For many people, the concept of teaching English abroad is that you simply head out to the country, show off your English prowess, and land a job. As awesome as that would be, let me tell you from experience that this is not how it works!
In reality, most people will look to use a recruitment firm to help them land a job in the industry. Is that a good idea, though? I want to take a look at the pros and cons to help you decide.
The pros of using a recruitment company
There are many benefits to turning to a recruitment company for help and advice, and many times they can be the ideal solution to get you started. Here are some of the benefits involved in using a recruitment agency to land a job teaching English abroad:
- Contrary to popular belief, most recruitment agencies charge schools a fee, not the teacher.
- With most recruiters, you won’t find that any of your wages are held back from you – your wages are what you earn.
- Recruitment firms often have contacts and friends within reputable schools, improving the chances you have of landing a more reputable post.
- With the vetting process already done on you by the recruitment agency, your employer will ask far less questions about why they should choose to hire you.
- Recruitment agencies can help you to land long-term work as opposed to short-term semester contracts. This allows you to find a permanent position much easier.
- At the same time, you’ll be able to find a role through an agency that suits your skillset. This helps you to avoid being either under-used, or in over your head.
- Recruitment staff are often able to help you out with kinks in your profile, as they will often be bi-lingual and thus better at spotting potential issues in your profile.
- By working with the same recruitment firm for years, you can build up a clear rapport and make it easier to find the kind of work you were hoping for in the first place.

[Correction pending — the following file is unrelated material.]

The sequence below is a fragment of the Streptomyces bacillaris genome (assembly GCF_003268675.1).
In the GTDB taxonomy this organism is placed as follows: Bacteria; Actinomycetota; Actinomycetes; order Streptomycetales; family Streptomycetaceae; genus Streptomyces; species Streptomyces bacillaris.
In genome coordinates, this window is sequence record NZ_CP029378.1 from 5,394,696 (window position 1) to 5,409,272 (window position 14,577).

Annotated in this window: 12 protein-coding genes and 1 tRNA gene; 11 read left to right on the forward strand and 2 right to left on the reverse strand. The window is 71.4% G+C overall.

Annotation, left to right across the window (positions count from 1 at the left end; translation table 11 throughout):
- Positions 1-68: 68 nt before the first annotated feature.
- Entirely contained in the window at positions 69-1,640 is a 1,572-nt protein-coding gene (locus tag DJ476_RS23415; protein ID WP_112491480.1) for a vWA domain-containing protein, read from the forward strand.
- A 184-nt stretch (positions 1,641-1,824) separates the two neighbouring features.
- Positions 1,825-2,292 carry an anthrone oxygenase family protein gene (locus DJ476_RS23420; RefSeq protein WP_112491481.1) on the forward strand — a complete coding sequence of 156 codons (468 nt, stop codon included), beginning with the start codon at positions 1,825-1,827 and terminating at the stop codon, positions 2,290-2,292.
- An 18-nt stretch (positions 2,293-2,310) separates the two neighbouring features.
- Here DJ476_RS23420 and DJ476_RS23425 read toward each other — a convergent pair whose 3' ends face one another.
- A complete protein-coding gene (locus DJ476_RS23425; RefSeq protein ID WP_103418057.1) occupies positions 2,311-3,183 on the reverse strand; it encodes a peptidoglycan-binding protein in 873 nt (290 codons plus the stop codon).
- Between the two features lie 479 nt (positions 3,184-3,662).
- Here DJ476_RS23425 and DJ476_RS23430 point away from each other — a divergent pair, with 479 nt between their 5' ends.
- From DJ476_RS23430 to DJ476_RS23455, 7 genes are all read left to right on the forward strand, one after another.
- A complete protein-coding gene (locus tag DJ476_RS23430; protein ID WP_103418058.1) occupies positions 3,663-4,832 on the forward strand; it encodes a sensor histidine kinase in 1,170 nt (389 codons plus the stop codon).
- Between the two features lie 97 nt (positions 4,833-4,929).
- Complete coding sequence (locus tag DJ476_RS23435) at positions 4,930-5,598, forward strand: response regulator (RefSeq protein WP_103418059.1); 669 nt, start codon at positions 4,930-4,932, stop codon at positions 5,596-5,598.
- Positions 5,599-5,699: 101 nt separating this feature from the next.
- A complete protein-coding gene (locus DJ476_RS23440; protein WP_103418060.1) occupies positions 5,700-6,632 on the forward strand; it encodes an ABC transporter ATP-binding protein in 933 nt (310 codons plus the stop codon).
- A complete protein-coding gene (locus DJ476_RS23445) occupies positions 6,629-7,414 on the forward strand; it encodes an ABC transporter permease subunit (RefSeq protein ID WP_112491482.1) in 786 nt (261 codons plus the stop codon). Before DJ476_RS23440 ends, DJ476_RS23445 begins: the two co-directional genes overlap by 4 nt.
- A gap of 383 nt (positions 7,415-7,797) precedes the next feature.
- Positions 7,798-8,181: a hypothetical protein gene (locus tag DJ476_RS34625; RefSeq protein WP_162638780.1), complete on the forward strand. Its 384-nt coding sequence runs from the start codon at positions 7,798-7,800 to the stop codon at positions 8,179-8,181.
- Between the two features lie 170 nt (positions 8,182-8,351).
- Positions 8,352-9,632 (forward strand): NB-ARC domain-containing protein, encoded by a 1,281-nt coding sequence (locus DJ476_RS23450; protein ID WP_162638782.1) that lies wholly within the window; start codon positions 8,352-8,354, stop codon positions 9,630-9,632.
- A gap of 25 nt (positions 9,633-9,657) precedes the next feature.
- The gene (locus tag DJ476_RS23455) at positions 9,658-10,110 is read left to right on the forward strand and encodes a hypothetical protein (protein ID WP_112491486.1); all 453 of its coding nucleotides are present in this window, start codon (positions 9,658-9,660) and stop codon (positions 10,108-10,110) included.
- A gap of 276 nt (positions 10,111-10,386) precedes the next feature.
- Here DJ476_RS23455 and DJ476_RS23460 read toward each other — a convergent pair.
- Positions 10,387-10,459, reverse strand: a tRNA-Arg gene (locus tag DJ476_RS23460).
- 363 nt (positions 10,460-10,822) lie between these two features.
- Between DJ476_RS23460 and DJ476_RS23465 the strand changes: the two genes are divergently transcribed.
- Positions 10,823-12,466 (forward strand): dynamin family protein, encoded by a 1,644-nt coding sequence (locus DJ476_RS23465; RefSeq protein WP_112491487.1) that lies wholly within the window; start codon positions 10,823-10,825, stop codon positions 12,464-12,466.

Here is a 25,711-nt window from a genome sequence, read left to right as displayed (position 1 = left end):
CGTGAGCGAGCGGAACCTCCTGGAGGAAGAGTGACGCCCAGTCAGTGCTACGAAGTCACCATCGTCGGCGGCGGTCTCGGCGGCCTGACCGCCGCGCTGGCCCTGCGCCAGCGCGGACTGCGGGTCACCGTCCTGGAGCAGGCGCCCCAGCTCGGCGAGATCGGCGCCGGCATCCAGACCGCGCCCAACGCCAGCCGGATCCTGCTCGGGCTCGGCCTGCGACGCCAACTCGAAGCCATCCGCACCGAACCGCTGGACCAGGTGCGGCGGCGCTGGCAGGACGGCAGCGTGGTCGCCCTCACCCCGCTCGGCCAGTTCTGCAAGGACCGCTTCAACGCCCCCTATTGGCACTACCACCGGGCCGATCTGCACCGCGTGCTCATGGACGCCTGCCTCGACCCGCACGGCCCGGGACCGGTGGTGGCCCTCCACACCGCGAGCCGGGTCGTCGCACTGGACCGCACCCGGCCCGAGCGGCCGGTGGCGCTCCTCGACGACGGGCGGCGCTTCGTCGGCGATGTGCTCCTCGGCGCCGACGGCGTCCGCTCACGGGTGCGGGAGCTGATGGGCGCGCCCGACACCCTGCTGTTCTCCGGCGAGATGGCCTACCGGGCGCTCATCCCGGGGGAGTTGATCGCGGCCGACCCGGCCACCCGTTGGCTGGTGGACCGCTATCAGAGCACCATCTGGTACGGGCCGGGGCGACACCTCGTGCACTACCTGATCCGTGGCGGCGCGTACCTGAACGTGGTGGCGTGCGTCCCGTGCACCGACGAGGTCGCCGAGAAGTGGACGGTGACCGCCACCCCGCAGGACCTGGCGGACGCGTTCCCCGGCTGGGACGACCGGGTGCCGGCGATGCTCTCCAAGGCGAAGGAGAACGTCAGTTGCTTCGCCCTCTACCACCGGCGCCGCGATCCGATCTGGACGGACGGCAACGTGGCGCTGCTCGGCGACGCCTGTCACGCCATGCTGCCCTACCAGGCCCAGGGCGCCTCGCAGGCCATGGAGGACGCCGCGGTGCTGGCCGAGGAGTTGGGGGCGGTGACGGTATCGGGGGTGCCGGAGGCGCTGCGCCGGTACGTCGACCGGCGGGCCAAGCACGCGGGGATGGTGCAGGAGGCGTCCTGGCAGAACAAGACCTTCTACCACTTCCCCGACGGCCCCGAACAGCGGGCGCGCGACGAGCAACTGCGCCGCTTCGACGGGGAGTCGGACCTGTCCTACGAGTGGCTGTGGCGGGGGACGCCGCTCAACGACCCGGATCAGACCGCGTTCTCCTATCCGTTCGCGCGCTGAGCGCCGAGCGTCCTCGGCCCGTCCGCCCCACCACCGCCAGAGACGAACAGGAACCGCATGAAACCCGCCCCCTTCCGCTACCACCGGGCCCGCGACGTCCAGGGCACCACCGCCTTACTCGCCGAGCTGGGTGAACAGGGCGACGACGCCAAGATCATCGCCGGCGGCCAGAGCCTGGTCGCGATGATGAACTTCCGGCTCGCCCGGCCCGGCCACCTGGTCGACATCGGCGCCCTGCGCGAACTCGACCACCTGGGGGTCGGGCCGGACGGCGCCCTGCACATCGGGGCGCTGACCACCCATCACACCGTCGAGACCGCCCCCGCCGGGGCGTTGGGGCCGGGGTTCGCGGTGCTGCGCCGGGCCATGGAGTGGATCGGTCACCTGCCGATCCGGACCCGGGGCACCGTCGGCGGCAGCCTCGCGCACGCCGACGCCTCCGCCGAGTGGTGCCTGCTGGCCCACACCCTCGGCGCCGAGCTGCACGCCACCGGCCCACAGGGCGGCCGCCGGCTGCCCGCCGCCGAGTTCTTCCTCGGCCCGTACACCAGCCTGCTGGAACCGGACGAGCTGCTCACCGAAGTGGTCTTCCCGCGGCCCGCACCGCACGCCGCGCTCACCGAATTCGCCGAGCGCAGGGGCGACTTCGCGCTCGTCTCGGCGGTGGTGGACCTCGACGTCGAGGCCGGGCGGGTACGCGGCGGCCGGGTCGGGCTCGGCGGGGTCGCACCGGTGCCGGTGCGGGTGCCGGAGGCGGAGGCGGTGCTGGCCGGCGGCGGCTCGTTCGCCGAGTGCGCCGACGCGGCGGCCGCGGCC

The cons of using a recruitment company
However, not everyone is going to benefit from using a recruitment company for finding work teaching English abroad. While not always the case, keep an eye on the following concerns:
- First off, you need to take some time to research the recruitment firm to make sure they are legitimate and can be trusted.
- Choosing the wrong firm can be detrimental to your chances of landing work; make sure you choose an agency with the correct opportunities for you.
- Some companies are more focused on landing their commission for recruitment as opposed to putting you in the right job: always be sure to investigate their motivations!
Really, the main challenge with getting a job teaching English abroad is making sure you use the right kind of help. For those starting out, I would highly recommend starting out with a recruitment agency. They can help you to open up many doors that might have otherwise been closed off to you and can ensure that you find a good, professional opportunity in the field that you are most suited to. Just be sure to evaluate and research the agency before doing anything else, though; a little bit of knowledge goes a very long way when evaluating your future career prospects!